If we agree with this broad term of a war, wars, then surely we can also agree that conflicts between different indigenous groups in this era and for thousands of years before colonisation where indigenous groups often clashed and fought over women, or resources or boundary's often in a more traditional warfare sense, even in some cases using shields for protection (that can even be seen in museums today), then surely we can also calls these wars???

Yes or no?

If we acknowledge one group of conflict as wars and agree they can be added to the memorial, then I love to hear a decent counter argument why the other conflicts were not wars? and love to hear why they should not be acknowledged in the memorial????

seeds's picture
seeds's picture
seeds Tuesday, 18 Oct 2022 at 11:40am

I’m off topic because you consider a comment you made yesterday is now a and or the discussion? Let’s not forget the title and first comment of this thread. Your point of wars between indigenous nations is fair enough but the purpose of these was not to take over entirely the lands of others and it certainly wasn’t to try and eradicate the people of other nations entirely.

GuySmiley's picture
GuySmiley's picture
GuySmiley Tuesday, 18 Oct 2022 at 1:39pm

FFS one meets the definition of war the other are conflicts stemming from breaches in tribal law or other words genocide v breaches in criminal law

seeds's picture
seeds's picture
seeds Tuesday, 18 Oct 2022 at 2:16pm

Stop being so succinct GS. You’ll get accused of trolling.

GuySmiley's picture
GuySmiley's picture
GuySmiley Tuesday, 18 Oct 2022 at 2:52pm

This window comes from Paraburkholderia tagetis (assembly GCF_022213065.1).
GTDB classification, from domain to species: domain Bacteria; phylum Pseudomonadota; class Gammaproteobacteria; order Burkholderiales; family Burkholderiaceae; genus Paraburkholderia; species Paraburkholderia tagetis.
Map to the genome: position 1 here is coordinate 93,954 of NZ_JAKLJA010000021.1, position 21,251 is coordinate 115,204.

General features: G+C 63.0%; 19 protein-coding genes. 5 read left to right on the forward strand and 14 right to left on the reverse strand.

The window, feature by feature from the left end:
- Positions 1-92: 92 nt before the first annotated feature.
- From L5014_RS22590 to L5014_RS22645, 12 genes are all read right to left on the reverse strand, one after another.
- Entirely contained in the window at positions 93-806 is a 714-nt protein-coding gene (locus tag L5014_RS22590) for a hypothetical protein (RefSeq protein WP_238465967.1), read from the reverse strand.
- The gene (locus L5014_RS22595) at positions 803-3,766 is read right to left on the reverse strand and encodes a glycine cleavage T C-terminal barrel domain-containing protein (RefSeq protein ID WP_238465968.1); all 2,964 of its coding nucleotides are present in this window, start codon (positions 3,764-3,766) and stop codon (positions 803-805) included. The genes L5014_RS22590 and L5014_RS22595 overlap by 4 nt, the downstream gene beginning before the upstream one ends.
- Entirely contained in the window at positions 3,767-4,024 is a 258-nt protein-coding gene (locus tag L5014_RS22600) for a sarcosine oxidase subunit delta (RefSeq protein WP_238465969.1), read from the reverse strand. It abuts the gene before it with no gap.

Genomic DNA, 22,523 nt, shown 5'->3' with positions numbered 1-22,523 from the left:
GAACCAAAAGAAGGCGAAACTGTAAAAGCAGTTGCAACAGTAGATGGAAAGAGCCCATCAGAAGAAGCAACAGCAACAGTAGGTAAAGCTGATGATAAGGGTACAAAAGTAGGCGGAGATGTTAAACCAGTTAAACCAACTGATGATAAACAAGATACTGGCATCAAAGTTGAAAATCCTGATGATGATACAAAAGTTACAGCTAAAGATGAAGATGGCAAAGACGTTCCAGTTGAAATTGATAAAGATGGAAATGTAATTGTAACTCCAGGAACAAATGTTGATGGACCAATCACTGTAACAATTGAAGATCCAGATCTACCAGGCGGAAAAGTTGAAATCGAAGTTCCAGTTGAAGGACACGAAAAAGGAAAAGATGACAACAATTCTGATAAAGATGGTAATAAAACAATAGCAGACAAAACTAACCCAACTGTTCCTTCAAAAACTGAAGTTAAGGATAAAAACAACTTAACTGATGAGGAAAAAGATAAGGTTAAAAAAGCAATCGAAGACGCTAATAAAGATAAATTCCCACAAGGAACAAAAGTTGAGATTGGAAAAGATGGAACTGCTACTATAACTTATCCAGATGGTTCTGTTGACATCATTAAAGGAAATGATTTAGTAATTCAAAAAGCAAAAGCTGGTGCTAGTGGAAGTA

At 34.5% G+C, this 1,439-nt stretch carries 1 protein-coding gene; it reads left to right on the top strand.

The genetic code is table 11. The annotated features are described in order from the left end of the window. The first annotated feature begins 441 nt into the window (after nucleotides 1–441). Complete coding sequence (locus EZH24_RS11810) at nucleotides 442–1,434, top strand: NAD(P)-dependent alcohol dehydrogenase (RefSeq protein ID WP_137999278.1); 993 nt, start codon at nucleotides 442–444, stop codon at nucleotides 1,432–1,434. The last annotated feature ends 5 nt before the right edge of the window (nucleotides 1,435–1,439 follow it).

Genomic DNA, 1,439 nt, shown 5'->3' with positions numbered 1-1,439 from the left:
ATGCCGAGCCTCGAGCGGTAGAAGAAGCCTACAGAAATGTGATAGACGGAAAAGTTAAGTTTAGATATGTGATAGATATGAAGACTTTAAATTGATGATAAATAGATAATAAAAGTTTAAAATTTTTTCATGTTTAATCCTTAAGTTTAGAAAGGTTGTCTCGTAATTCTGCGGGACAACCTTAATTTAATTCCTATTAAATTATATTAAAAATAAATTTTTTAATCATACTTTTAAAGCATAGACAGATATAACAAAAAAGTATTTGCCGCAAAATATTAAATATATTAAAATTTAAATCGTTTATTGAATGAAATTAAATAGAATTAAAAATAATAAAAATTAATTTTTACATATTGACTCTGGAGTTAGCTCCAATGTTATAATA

Yep but as we know #there’salwaysanothercomment

indo-dreaming's picture
indo-dreaming's picture
indo-dreaming Tuesday, 18 Oct 2022 at 3:45pm

Traditionally the war memorial was for remembrance and acknowledgment of Australian military in wars/military conflicts/operations , the reason for the wars being irrelevant and range over a whole host of issues as wars do.

This seems to be being redefined for non military conflicts on Australian soil as in the so called frontier wars which i personally dont really have an issue with but some do even those of military standing and the RSL national president, although they probably do have a point that a seperate memorial would make more sense.

If you are going too change the approach and definition which is quite a big change and acknowledge the so called frontier wars, which is an extremely broad umbrella term that includes all kinds of events, then its a no brainer that you would also included and acknowledge actual more traditional type wars between indigenous groups going back thousands of years.

Wars that were over a range of issues and NOT just broken tribal law (which varied between areas anyway)

And of course there is no new rule that says, any war can be included but just not ones that involve tribal law.